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UN Labour Rights Watchdog Facing Criticism over Qatar Conference Nomination

Qatari minister expected to take presidency of ILO event despite bribery investigation

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Hrishita Chatterjee
Hrishita Chatterjee
Covering culture and trending topics

QATAR: ILO, The International Labour Organization, is encountering negative effects over Qatar’s nomination to initiate the precious annual conference in spite of the EU lawmaker’s bribery that stirred a police investigation in the country. In June, Ali bin Saeed bin Samikh Al-Marri will lead the ILO’s International labour conference that will be held in Geneva, which would deem fit to improve lives globally. 

After it became apparent that Marri had met the primary suspect, a former Italian MEP identified as Pier Antonio Panzeri, at a five-star hotel in Brussels before an encounter with legislators where it was claimed the minister faced established softball inquiries from some representatives, Marri’s name arrived up in the Belgian police investigation into the “Qatargate” scandal at the European parliament.

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After being charged with being involved with a criminal organisation, money laundering, and corruption, Panzeri negotiated an agreement to plead guilty to the prosecution. Marri has never been suspected of any offence or formally charged.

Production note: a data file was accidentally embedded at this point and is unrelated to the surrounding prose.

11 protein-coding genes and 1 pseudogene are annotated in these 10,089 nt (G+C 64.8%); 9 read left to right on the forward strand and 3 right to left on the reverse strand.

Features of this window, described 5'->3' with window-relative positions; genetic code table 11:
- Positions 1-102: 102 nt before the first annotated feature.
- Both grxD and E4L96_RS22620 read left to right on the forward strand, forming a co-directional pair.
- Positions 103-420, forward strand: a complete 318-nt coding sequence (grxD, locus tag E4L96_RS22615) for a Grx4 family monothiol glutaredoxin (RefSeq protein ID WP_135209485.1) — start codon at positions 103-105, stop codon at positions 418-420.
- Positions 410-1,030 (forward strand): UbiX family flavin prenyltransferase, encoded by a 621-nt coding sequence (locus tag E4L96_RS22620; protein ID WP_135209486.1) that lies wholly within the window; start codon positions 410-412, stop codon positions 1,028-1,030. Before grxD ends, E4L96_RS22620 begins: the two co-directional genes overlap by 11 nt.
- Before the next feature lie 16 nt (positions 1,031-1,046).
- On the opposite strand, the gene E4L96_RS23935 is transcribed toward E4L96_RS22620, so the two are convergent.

The International Trade Union Confederation, having represented 200 million workers, gets tensed over Qatar’s probable conference presidency. Luc Triangle, the IUTC’s acting general secretary, stated in a newspaper, “With this letter, we wanted to make clear to the ILO president that we are absolutely unhappy with this proposal because it undermines the credibility of the ILO.” 

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They voiced issues about the $25 million the Gulf nation contributed to an ILO initiative to improve worker security measures in the country and stated that the Qatari government contributed the greatest amount of funding for the ILO’s Doha office. When the “technical assistance” plan became available in 2017, Qatar’s $25 million payment was kept under wraps. In this light, the ILO mentions, “It is not unusual for a government to fund an office within their own country, and this funding mechanism does not affect the independence of the ILO.” 

The former ILO official said, “The ILO has been dependent on the [Qatar] reform programme on Qatari money, that’s for sure,” adding, “It’s not the first time the ILO is doing programmes with governments, but it’s unusual that such a huge amount of money is put on the table.”

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More than 6500 migrant workers from countries like India, Nepal, Bangladesh and Sri Lanka lost their lives in Qatar in light of the country getting the right to host the World Cup ten years back. 

Also Read: The Finals in Qatar is the Last World Cup Match of Lionel Messi: Report


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